Professor Ian Wilmut, the scientist who lead the team that cloned Dolly the sheep, has applied for a licence to clone human embryos. He and his team, based at the Roslin Institute outside of Edinburgh, hope to use the cloned embryos in the study of, and to work towards a cure for, motor neurone disease. He intends to clone cells from sufferers of the debilitating disease in order to determine how it develops.
Professor Wilmut has already publicly stated that he was intending to apply for the licence, in an interview published in New Scientist magazine in February. This was later confirmed at a press conference in April. At the time, Harry Griffin, a spokesman for the Roslin Institute, confirmed that the researchers there would apply for the therapeutic cloning licence, subject to approval by the institute's internal ethics committee.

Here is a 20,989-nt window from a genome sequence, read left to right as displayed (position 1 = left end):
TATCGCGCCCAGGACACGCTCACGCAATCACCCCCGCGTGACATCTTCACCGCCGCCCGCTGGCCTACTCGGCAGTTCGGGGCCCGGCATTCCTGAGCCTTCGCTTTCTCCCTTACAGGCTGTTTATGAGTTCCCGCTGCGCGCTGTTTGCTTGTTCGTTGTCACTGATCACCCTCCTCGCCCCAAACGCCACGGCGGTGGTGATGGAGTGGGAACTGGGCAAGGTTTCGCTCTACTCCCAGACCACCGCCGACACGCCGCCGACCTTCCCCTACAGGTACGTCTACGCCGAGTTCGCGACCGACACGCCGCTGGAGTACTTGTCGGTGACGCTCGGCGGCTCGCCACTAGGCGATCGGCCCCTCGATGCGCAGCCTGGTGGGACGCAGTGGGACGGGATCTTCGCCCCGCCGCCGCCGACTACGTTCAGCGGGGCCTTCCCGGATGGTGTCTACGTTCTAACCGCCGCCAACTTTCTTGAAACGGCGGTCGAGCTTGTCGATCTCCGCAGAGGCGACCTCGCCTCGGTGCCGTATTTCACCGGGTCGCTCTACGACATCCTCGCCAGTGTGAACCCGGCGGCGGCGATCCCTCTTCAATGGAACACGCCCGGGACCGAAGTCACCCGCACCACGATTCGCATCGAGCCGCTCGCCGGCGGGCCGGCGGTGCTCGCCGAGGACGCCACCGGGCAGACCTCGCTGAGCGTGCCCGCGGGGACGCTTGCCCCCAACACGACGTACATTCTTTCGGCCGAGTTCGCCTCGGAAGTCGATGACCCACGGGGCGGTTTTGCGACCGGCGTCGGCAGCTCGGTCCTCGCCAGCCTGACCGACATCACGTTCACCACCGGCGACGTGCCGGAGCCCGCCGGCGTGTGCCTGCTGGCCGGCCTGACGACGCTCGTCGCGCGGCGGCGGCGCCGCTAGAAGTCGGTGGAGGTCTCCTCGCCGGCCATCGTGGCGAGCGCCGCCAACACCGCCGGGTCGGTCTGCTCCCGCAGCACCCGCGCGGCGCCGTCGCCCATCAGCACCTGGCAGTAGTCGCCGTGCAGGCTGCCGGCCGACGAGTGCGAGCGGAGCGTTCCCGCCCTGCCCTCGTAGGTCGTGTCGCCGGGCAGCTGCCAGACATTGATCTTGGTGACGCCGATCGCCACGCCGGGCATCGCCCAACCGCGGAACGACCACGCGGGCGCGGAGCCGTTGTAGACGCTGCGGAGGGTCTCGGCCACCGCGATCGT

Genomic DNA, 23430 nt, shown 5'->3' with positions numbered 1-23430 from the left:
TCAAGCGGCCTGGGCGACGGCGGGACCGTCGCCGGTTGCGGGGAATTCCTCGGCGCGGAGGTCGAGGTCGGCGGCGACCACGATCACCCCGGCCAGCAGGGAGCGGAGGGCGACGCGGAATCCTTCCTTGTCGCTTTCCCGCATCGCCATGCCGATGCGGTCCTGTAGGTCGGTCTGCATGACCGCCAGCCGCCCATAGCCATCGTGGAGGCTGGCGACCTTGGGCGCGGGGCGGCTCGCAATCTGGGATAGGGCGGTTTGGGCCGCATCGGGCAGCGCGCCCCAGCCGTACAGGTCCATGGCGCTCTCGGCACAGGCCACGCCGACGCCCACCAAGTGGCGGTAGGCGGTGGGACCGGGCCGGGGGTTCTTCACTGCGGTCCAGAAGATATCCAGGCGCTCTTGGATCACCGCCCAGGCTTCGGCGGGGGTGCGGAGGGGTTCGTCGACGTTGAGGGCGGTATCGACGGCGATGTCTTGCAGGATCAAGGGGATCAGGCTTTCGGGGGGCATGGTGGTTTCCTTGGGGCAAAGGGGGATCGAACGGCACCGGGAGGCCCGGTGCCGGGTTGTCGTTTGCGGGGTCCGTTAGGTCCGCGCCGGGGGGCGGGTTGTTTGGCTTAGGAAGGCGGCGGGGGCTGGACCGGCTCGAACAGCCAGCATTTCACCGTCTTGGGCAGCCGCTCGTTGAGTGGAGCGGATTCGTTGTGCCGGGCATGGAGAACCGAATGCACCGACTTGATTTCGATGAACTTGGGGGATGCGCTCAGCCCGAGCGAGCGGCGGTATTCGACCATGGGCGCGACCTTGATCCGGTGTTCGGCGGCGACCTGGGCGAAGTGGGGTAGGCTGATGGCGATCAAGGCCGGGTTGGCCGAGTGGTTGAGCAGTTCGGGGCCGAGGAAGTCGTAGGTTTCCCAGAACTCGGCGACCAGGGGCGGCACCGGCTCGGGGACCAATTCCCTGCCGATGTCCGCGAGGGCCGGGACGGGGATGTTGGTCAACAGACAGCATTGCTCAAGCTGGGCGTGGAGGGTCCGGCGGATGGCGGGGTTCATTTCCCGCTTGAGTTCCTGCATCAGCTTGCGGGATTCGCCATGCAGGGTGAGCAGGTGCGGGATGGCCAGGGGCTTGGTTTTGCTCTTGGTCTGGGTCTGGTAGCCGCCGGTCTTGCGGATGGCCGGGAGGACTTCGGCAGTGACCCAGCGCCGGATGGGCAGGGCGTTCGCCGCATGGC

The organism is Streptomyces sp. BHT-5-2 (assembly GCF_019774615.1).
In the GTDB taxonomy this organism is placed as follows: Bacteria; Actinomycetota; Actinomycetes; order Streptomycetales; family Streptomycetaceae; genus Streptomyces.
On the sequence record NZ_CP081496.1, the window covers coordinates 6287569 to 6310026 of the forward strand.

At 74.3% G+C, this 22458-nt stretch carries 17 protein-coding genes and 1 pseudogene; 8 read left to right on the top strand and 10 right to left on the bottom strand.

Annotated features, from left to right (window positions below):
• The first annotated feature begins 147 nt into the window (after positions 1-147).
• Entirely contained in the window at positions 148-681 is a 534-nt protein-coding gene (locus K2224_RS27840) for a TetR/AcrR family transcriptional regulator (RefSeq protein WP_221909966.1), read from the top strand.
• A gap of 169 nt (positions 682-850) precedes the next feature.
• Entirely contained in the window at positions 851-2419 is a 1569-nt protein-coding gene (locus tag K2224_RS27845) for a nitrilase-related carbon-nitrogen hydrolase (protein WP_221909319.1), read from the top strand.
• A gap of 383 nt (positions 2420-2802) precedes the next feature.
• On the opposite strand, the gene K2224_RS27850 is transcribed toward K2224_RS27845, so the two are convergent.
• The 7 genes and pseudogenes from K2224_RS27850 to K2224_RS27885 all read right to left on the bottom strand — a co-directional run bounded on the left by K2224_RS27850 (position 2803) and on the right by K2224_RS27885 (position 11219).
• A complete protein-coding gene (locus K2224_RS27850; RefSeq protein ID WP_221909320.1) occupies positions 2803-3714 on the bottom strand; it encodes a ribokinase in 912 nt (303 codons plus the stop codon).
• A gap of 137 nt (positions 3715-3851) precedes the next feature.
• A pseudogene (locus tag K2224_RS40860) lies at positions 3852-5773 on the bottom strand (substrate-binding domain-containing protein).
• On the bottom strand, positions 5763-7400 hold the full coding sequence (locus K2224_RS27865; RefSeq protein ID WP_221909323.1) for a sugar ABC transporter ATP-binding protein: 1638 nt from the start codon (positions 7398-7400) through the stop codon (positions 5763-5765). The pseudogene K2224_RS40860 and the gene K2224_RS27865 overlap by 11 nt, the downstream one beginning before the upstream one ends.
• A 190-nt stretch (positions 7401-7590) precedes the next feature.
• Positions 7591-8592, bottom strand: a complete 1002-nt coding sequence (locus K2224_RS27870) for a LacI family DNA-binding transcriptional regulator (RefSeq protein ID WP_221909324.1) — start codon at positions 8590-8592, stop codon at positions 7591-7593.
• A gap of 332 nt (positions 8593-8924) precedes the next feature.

Now, Professor Wilmut's request has been put before the Human Fertilisation and Embryology Authority (HFEA), the government body that licences all work carried out on human embryos in the UK. If the HFEA grants the licence, it will only be the second to be issued in the UK, despite the fact that cloning human embryos for research purposes - often known as therapeutic cloning - has technically been legal in the UK since 2001. The HFEA issued the first licence to a team in Newcastle in August, who are trying to find cures for a number of diseases including Parkinson's and Alzheimer's. If the HFEA approves Professor Wilmut's application, the Roslin team hopes to begin research by Easter next year.
At a press conference given to announce the application, Professor Wilmut stressed that the licence would not mean that human babies would be cloned. But, he said, cloning embryos will be an 'extremely powerful' tool in the understanding of disease. 'We want to produce stem cells from these cloned embryos that will allow us to study the early development of the disease', he said, adding 'It is really not something we understand at all at the moment'.
Sources and References
Dolly's creator applies for human cloning licence
'Dolly' scientist seeks human clone licence